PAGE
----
The boat-like form of the ark, which repeated pictorial representations have rendered familiar, is fitted for progression and for cutting the waves; whereas the ark of Noah was really destined to float idly upon the waters, without any other motion than that which it received from them. If we examine the passage in Ge 6:14-16, we can only draw from it the conclusion that the ark was not a boat or ship; but, as Dr. Robinson (in Calmet's Diet. s.v.) describes it, "a building in the form of a parallelogram, 300 cubits long, 50 cubits broad, and 30 cubits high. The length of the cubit, in the great variety of measures that bore this name, it is impossible to ascertain and useless to conjecture. So far as the name affords any evidence, it also goes to show that the ark of Noah was not a regularly- built vessel, but merely intended to float at large upon the waters. We may, therefore, probably with justice, regard it as a large oblong, floating house, with a roof either flat or only slightly inclined. It was constructed with three stories, and had a door in the side. There is no mention of windows in the side, but above, i.e. probably in the flat roof, where Noah was commanded to make them of a cubit in size (Ge 6:16). That this is the meaning of the passage seems apparent from Ge 8:13, where Noah removes the covering of the ark in order to ascertain whether the ground was dry-a labor unnecessary, surely, had there been windows in the sides of the ark." The purpose of this ark was to preserve certain persons and animals from the deluge with which God intended to overwhelm the land, in punishment for man's iniquities. The persons were eight-Noah and his wife, with his three sons and their wives (Ge 7:7; 2Pe 2:5). The animals were, one pair of every " unclean" animal, and seven pairs of all that were "clean." By "clean" we understand fit, and by "unclean" unfit, for food or sacrifice. Of birds there were seven pairs (Ge 7:2-3). Those who have written professedly and largely on the subject have been at great pains to provide for all the existing species of animals in the ark of Noah, showing how they might be distributed, fed, and otherwise provided for. But they are very far from having cleared the matter of all its difficulties, which are much greater than they, in their general ignorance of natural history, were aware of. These difficulties, however, chiefly arise from the assumption that the species of all the earth were collected in the ark. The number of such species has been vastly underrated by these writers, partly from ignorance, and partly from the desire to limit the number for which they imagined they were required to provide. They have usually satisfied themselves with a provision for three or four hundred species at most. "But of the existing mammalia considerably more than one thousand species are known; of birds, fully five thousand; of reptiles, very few kinds of which can live in water, two thousand; and the researches of travellers and naturalists are making frequent and most interesting additions to the number of these and all other classes. Of insects (using the word in the popular sense) the number of species is immense; to say one hundred thousand would be moderate: each has its appropriate habitation and food, and these are necessary to its life; and the larger number could not live in water. Also the innumerable millions upon millions of animalcules must be provided for, for they have all their appropriate and diversified places and circumstances of existence" (Dr. J. Pye Smith, 0n the Relation between the Holy Scriptures and some Parts of Geological Science, p. 135). Nor do these numbers form the only difficulty; for, as the same writer observes: "All land animals have their geographical regions, to which their constitutional natures are congenial, and many could not live in any other situation. We cannot represent to ourselves the idea of their being brought into one small spot, from the polar regions, the torrid zone, and all the other climates of Asia, Africa, Europe, America, Australia, and the thousands of islands, their preservation and provision, and the final disposal of them, without bringing up the idea of miracles more stupendous than any which are recorded in Scripture." These are some of the difficulties which arise on the supposition that all the species of animals existing in the world were assembled together and contained in the ark.. And if the object, as usually assumed, was to preserve the species of creatures which the Deluge would otherwise have destroyed, the provision for beasts and birds only must have been altogether inadequate. What, then, would have become of the countless reptiles, insects, and animalcules to which we have already referred ? and it is not clear that some provision must not also have been necessary for fishes and shell-animals, many of which cannot live in fresh water, while others cannot live in salt. The difficulty of assembling in one spot, and of providing for in the ark, the various mammalia and birds alone, even without including the otherwise essential provision for reptiles, insects, and fishes, is quite sufficient to suggest some error in the current belief. We are to consider the different kinds of accommodation and food which would be required for animals of such different habits and climates, and the necessary provision for cleansing the stables or dens. And if so much ingenuity has been required in devising arrangements for the comparatively small number of species which the writers on the ark have been willing to admit into it, what provision can be made for the immensely larger number which, under the supposed conditions, would really have required its shelter ? There seems to be no way of meeting these difficulties but by adopting the suggestion of Bishop Stillingfleet, approved by Matthew Poole, Dr. J. Pye Smith, Le Clerc, Rosenmuller, and others, namely, that, as the object of the Deluge was to sweep man from the earth, it did not extend beyond that region of the earth which man then inhabited, and that only the animals of that region were preserved in the ark. SEE DELUGE. Bishop Stillingfleet, who wrote in plain soberness long before geology was known as a science, and when, therefore, those discoveries were altogether unthought of, by which, in our day, such warm controversies have been excited, expresses his belief that the Flood was universal as to mankind, and that all men, except those preserved in the ark, were destroyed; but he sees no evidence from Scripture that the whole earth was then inhabited; he does not think that it can ever be proved to have been so; and he asks what reason there can be to extend the Flood beyond the occasion of it. He grants that, as far as the Flood extended, all the animals were destroyed; "but," he adds, " I see no reason to extend the destruction of these beyond the compass of the earth which men then inhabited; the punishment of the beasts was occasioned by, and could not but be concomitant with, the destruction of mankind. But (the occasion of the Deluge being the sin of man, who was punished in the beasts that were destroyed for his sake, as well as in himself) where the occasion was not, as where there were animals and no men, there seems no necessity for extending the Flood thither" (Origines Sacrce, bk. iii, ch. iv). The bishop farther argues that the reason for preserving living creatures in the ark was that there might be a stock of the tame and domesticated animals that should be immediately " serviceable for man after the Flood; which was certainly the main thing looked at in the preservation of them in the ark, that men might have all of them ready for use after the Flood; which could not have been had not the several kinds been preserved in the ark, although we suppose them not destroyed in all parts of the world." As Noah was the progenitor of all the nations of the earth, and as the ark was the second cradle of the human race, we might expect to find in all nations traditions and reports more or less distinct respecting him, the ark in which he was saved, and the Deluge in general. Accordingly, no nation is known in which such. traditions have not been found. They have been very industriously brought together by Banier, Bryant, Faber, and other mythologists. SEE ARARAT; SEE NOAH. And as it appears that an ark- that is, a boat or chest-was carried about with great ceremony in most of the ancient mysteries, and occupied an eminent station in the holy places, it has with much reason been concluded that this was originally intended to represent the ark of Noah, which eventually came to be regarded with superstitious reverence. On this point the historical and mythological testimonies are very clear and conclusive. The tradition of a deluge, by which the race of man was swept from the face of the earth. has been traced among the Chaldseans, Egyptians, Phoenicians, Assyrians, Persians, Greeks, Romans, Goths, Druids, Chinese, Hindoos, Burmese, Mexicans, Peruvians, Brazilians, Nicaraguans, the inhabitants of Western Caledonia, and the islanders of the Pacific; and among most of them also the belief has prevailed that certain individuals were preserved in an ark, ship, boat, or raft, to replenish the desolated earth with inhabitants. Nor are these traditions uncorroborated by coins and monuments of stone. Of the latter there are the sculptures of Egypt and of India; and it is fancied that those of the monuments called Druidical which bear the name of kistvaens, and in which the stones are disposed in the form of a chest or house, were intended as memorials of the ark. The curious subject of Arkite worship is especially illustrated by the two famous medals of Apamea. There were six cities of this name, of which the most celebrated was that of Syria; next to it in importance was the one in Phrygia, called also Κιβωτός, Kibotos,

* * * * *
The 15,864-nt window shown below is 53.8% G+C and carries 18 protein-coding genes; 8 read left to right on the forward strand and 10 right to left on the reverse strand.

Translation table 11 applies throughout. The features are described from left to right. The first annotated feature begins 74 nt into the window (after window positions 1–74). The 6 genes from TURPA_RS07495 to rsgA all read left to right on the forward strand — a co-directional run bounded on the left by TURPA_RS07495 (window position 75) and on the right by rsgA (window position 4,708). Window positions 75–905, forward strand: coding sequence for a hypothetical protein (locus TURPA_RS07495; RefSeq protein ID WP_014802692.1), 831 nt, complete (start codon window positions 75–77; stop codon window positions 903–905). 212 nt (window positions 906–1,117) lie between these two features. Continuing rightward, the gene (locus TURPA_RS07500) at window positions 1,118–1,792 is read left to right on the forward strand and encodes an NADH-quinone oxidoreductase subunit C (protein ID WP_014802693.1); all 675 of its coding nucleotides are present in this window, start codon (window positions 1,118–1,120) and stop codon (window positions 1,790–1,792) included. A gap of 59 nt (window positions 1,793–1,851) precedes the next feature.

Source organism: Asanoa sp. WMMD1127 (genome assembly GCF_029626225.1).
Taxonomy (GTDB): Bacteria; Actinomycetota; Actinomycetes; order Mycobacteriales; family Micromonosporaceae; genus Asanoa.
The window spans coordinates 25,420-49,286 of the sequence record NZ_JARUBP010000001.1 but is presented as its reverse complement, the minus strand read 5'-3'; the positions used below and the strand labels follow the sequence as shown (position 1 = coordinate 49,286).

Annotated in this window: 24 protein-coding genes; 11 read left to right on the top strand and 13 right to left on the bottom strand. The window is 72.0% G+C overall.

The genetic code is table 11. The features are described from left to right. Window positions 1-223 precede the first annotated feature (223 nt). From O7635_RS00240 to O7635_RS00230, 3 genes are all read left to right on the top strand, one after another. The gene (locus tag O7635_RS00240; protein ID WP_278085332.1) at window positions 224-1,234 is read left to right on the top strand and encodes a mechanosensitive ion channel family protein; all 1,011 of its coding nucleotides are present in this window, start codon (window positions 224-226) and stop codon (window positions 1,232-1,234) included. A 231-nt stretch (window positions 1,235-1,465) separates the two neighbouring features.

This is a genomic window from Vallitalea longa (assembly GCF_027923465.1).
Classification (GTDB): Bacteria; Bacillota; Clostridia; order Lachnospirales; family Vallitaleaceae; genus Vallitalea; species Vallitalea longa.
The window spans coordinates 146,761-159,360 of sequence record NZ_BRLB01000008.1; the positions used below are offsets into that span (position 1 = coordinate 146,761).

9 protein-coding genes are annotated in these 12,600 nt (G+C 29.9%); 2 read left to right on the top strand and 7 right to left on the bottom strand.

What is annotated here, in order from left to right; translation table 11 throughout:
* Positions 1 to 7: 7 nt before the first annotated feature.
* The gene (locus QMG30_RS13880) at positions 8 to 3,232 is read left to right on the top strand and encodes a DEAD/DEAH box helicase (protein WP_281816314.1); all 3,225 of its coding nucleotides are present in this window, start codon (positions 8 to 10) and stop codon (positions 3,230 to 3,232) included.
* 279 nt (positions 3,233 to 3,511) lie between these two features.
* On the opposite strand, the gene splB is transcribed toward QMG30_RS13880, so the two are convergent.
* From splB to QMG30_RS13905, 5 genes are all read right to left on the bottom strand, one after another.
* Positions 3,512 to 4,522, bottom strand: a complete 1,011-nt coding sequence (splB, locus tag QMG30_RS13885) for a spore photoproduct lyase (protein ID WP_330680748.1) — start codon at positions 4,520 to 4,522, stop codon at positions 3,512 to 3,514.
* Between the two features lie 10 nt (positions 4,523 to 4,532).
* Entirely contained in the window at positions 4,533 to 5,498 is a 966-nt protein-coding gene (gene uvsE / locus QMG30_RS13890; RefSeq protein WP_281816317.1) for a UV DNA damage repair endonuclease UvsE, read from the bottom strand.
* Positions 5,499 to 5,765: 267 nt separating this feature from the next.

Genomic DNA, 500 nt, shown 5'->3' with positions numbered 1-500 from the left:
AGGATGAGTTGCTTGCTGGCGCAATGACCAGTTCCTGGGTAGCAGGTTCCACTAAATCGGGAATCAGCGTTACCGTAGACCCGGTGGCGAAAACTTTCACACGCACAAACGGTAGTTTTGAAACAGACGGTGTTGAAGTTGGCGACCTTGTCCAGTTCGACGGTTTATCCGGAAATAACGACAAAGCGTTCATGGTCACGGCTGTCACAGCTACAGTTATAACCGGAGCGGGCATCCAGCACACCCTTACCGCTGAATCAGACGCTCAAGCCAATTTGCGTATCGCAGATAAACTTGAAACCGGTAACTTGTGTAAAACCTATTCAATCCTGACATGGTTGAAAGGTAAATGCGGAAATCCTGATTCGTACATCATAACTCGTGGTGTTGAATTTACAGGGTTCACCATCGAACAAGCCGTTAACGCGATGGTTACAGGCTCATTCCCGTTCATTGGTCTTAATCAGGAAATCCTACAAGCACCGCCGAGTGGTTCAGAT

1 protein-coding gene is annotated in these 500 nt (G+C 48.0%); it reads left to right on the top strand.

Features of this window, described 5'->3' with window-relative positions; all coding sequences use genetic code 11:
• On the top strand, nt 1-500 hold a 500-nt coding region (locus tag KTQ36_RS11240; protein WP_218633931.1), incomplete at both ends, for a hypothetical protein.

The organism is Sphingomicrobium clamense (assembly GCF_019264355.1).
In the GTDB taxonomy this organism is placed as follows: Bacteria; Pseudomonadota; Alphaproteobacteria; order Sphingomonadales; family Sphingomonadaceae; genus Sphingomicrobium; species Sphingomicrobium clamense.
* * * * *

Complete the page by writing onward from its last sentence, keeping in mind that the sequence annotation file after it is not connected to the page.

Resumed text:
which, as we have seen, means an ark or hollow vessel. The medals in question belong, the one to the elder Philip, and the other to Pertinax. In the former it is extremely interesting to observe that on the front of the ark is the name of Noah, ΝΩΕ, in Greek characters. In both we perceive the ark floating on the water, containing the patriarch and his wife, the dove on wing, the olive-branch, and the raven perched on the ark. These medals also represent Noah and his wife on terrafirma, in the attitude of rendering thanks for their safety. The genuineness of these medals has been established beyond all question by the researches of Bryant and the critical inspection of Abbe Barthelemy. There is another medal, struck in honor of the Emperor Hadrian, which bears the inscription ΑΠΑΜΕΩΝ ΚΙΒΩΤΟΣ ΜΑΡΣΣΙΑ, "the ark and the Marsyas of the Apameans." SEE APAMEA. The coincidences which these medals offer are at least exceedingly curious; and they are scarcely less illustrative of the prevailing belief to which we are referring, if, as some suppose, the figures represented are those of Deucalion and Pyrrha (Meisner, De arca Noachi, Witt. 1622). SEE FLOOD.